Last week mainstream lovers of Israel doubtless watched in horror as crazed Israeli police were televised beating Palestinians with batons as they lay on the ground outside the Al Aqsa mosque.
No “context” of security considerations could conceivably excuse such brutality, which sadly brought to mind similar footage of so-called “police” attacking demonstrators in that host of countries ruled over by oppressive regimes. The inflammatory effect it will have worked on the latest generation of Palestinian Arabs already poisoned by decades of the big naqba lie is not hard to imagine.
Yet as sickening as it was to observe the mishtara in action, it pales into insignificance compared with the random ambushing and murder of Anglo-Israeli sisters Rina and Maia Dee and their mother, who subsequently succumbed to her injuries.
It has been reported that Hamas “praised” the attack (and the Tel Aviv car attack) as “retaliation” for the Al Aqsa raids. If accurately reported it is noteworthy that Hamas did not cite Israel’s air attacks on Gaza as legitimating the Dee killings.
Presumably the air raids were accepted by Hamas as a response to the rockets launched from Gaza and Lebanon. Those followed the Al Aqsa raids and since the vast majority were neutralised by the Iron Dome shield, it may be deduced that the Dee murders and the Tel Aviv incident were deemed sanctionable as replacement retaliation.
Even according to the Islamic fundamentalist interpretation of Lex Talionis – the principle of tit-for-tat – the murders were of course utterly disproportionate. No one knows what might have been in the mind of the killer or killers but what is significant is that Hamas, as the official embodiment of would-be genocide, sought by praising them to draw an equivalence between non-fatal beating and homicide.
The episode demonstrates once again the haphazard and muddled rationale behind Islamic Fundamentalism, rooted as it is in the quasi-theocratic doctrine of qisas, the sacred duty to exact revenge in like measure.
It would almost certainly have been impossible for outsiders to identify the policemen who wielded those batons on the Dome of the Rock and it would probably have been considered too provocative to shoot their police colleagues at random instead.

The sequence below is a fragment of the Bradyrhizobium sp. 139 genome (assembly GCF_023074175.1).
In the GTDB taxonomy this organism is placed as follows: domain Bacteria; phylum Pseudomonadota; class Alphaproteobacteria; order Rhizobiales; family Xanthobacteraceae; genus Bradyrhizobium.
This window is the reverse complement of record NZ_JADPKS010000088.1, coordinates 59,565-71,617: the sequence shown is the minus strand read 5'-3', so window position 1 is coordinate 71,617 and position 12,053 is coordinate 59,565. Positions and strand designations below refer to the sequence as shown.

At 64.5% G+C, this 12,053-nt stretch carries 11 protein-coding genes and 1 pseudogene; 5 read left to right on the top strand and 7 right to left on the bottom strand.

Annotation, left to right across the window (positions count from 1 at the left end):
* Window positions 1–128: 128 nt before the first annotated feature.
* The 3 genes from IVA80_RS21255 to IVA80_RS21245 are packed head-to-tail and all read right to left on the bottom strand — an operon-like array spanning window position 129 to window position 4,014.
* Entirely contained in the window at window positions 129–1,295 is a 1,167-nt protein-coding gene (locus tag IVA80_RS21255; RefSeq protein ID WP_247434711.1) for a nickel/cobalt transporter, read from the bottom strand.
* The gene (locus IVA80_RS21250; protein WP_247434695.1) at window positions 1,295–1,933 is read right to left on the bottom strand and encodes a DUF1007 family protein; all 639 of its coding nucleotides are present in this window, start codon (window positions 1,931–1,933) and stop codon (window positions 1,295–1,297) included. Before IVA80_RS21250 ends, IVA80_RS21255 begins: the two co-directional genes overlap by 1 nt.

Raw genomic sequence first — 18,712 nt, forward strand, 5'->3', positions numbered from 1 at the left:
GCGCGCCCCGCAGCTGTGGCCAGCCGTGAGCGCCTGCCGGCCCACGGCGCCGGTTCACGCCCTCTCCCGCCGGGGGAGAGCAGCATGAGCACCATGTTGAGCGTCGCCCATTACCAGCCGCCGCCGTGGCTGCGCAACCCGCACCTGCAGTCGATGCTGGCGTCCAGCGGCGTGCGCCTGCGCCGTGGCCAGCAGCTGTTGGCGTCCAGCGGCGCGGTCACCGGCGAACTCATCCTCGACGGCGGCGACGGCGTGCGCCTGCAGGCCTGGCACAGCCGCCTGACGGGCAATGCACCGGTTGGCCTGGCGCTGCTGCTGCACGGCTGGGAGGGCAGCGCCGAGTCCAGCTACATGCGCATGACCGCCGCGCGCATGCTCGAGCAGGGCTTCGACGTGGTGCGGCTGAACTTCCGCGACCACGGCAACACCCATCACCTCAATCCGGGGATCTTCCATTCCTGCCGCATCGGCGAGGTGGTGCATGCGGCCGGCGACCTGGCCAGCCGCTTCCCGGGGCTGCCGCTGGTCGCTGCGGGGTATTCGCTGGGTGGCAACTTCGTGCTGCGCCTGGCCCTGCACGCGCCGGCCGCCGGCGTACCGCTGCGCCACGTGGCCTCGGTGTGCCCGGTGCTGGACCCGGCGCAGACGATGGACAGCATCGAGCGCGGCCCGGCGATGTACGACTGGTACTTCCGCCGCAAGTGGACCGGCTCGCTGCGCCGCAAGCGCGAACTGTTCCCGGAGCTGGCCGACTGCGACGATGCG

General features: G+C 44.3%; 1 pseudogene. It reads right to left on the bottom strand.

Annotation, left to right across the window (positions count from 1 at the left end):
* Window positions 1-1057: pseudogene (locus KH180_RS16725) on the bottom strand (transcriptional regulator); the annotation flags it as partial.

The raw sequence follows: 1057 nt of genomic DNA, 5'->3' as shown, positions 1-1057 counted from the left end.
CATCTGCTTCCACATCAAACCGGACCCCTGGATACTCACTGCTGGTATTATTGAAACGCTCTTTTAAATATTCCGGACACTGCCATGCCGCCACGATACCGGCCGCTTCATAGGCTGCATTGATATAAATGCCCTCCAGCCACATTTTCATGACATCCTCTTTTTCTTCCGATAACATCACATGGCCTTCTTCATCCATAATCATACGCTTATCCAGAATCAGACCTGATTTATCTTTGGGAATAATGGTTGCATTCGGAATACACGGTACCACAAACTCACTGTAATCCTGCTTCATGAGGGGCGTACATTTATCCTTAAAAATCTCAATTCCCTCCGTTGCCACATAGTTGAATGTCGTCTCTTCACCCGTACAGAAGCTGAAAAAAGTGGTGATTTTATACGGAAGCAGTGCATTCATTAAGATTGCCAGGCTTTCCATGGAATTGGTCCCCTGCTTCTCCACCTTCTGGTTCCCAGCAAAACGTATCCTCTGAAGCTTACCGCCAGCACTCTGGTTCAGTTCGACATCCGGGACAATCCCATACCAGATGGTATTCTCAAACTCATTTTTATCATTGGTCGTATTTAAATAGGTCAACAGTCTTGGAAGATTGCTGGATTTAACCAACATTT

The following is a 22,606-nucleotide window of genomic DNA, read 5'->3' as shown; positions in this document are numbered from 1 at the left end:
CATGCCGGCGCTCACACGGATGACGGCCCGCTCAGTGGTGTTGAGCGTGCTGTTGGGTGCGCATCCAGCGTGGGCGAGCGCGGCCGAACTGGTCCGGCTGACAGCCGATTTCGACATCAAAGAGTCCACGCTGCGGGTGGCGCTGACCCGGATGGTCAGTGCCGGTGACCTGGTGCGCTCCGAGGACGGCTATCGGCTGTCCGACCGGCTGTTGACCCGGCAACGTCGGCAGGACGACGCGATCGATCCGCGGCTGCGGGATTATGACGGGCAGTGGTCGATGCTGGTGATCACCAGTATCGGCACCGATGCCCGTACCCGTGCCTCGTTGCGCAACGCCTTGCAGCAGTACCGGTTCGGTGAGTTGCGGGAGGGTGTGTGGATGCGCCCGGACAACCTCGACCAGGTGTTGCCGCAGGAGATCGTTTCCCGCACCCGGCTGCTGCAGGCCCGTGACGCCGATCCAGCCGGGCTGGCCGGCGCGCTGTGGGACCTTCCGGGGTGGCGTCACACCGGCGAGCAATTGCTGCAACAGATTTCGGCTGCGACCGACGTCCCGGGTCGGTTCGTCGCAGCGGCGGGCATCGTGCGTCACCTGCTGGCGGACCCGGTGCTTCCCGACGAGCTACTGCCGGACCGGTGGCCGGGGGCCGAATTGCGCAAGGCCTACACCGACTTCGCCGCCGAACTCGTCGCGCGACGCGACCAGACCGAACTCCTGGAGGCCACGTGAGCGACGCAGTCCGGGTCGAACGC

Islamic Fundamentalism is rooted as it is in the quasi-theocratic doctrine of qisas, the sacred duty to exact revenge in like measure.
But qisas does not require vengeance to be directed personally at the supposedly deserving criminal. If you can’t kill that individual, any old soft target will do, provided they are loosely associated with the original perpetrator. It could be regimental colleagues, family members or friends, fellow citizens or members of the same community.
It might even stretch to people only tenuously connected. The ultimate barbarism here is the Lockerbie bombing. On July 4, 1988, an IranAir jet carrying 290 passengers and crew was shot down by the Vincennes, an American guided-missile cruiser patrolling in the Gulf of Iran, with the loss of all on board.
The Vincennes was engaged at the time in a skirmish with Iranian fast patrol boats and the relevant crew members incompetently mistook the jetliner for an Iranian F-14A Tomcat heading in to attack the ship. Yet no timely apology or offer of compensation was forthcoming; instead the Reagan administration’s lame attempts to excuse the disaster only added salt to the wound.
Incensed, Iran embarked on qisas by collaborating with a Palestinian terrorist faction in the detonating of a bomb on PanAm 103 over Lockerbie the following December 21 with the not quite equivalent loss of 270 lives on board.
Quite apart from the fact that the victims were presumptively innocent it mattered not to the Iranian government that among the passengers a great many were not even American citizens and the 11 killed by falling debris were Lockerbie residents.
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